A new study has discovered a novel tactic used by the bacterium Staphylococcus aureus to resist the immune response, boosting hopes that a vaccine to prevent lethal MRSA infections is closer than previously thought.
Immunologists at Trinity College Dublin in Ireland have identified a new trick of the problematic Staphylococcus aureus, the causal agent of the infamous “superbug” MRSA, in collaboration with scientists from GSK, one of the world’s major vaccine makers.
They discovered that the bacterium disrupts the human immune response by creating toxic effects on white blood cells, preventing them from doing their task of battling illness.
Most significantly, the scientists found that toxicity might be reduced in a pre-clinical model system after immunization with a mutant version of a protein tailored to put a spanner in the MRSA works. In the end, this suggests that a vaccine could one day achieve the same effect in humans. The study was published in the journal mBio recently.
MRSA – a global killer
Around 700,000 people die each year because of diseases for which medicines are no longer effective. If this continues, contemporary medicine as we know it would perish; a common childhood infection or routine surgical treatment might become fatal, with the threat of AMR infection being compared to climate change in some areas.
To stem the flow of AMR, immediate and considerable action is essential, and the development of innovative vaccines to prevent these infections in the first place is an appealing and possibly extremely effective approach.
As a society we are witnessing first-hand the powerful impact that vaccination can have on curbing the spread of infection. However, on the backdrop of the COVID-19 epidemic we must not lose sight of the fact that we are also waging war on a more subtle epidemic of antimicrobial resistant infection, which is potentially equally deadly.”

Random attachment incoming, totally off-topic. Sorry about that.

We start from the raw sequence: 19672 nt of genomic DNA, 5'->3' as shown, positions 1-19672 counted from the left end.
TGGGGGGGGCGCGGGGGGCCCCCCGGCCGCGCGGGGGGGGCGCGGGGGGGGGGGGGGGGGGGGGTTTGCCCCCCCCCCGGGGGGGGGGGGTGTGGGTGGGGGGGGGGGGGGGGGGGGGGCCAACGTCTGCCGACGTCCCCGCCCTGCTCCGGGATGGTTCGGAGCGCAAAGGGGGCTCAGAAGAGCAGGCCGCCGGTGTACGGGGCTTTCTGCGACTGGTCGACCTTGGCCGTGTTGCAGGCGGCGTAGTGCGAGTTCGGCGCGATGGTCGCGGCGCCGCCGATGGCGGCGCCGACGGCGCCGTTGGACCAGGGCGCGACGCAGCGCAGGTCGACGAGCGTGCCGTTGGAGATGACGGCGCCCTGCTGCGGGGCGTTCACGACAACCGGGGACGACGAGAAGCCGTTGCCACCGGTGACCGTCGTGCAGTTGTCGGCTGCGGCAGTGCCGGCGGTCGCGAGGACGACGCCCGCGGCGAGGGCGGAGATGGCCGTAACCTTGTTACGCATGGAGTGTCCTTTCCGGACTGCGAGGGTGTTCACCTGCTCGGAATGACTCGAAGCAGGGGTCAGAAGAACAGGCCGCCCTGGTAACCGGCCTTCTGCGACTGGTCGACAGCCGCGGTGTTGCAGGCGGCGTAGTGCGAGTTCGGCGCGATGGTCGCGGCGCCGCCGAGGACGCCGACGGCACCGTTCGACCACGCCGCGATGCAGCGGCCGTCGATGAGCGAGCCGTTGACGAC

Rachel McLoughlin, Professor, Immunology, Trinity’s School of Biochemistry and Immunology and the Trinity Biomedical Sciences Institute
“In this study we have identified a mechanism by which a protein made by the bacterium—known as Staphylococcal Protein A (SpA)—attacks and rapidly kills white blood cells. This protein has been widely studied for its immune evasion capacity and has a well-documented role in rendering antibodies raised against the bacterium non-functional,” added McLoughlin.
“Here we uncover a previously undocumented strategy by which SpA forms immune complexes through its interaction with host antibodies, that in turn exert toxic effects on multiple white blood cell types. This discovery highlights how important it will be for effective vaccines to be capable of disarming the effects of protein A,” further stated McLoughlin.
Our collaboration with Trinity College Dublin and in particular with Professor Rachel McLoughlin, a worldwide recognized expert on staphylococcal immunology, is critical for increasing our knowledge on protective mechanisms against S. aureus.”
Dr Fabio Bagnoli, Director, Research & Development Project Leader, GSK
The study details the most recent discovery made by this group at Trinity as part of an ongoing research agreement with GSK Vaccines (Siena, Italy), in which Trinity PhD students have the unique opportunity to receive training in applied vaccine research at the world’s largest vaccine research company, preparing them to pursue world-class discovery research in academia and industry.
Overall, the goal of this partnership is to promote the development of next-generation vaccines to prevent MRSA infections by better understanding the immunology of Staphylococcus aureus infection.
Fox, P. G., et al. (2021) Staphylococcal Protein A Induces Leukocyte Necrosis by Complexing with Human Immunoglobulins. mBio. doi.org/10.1128/mBio.00899-21.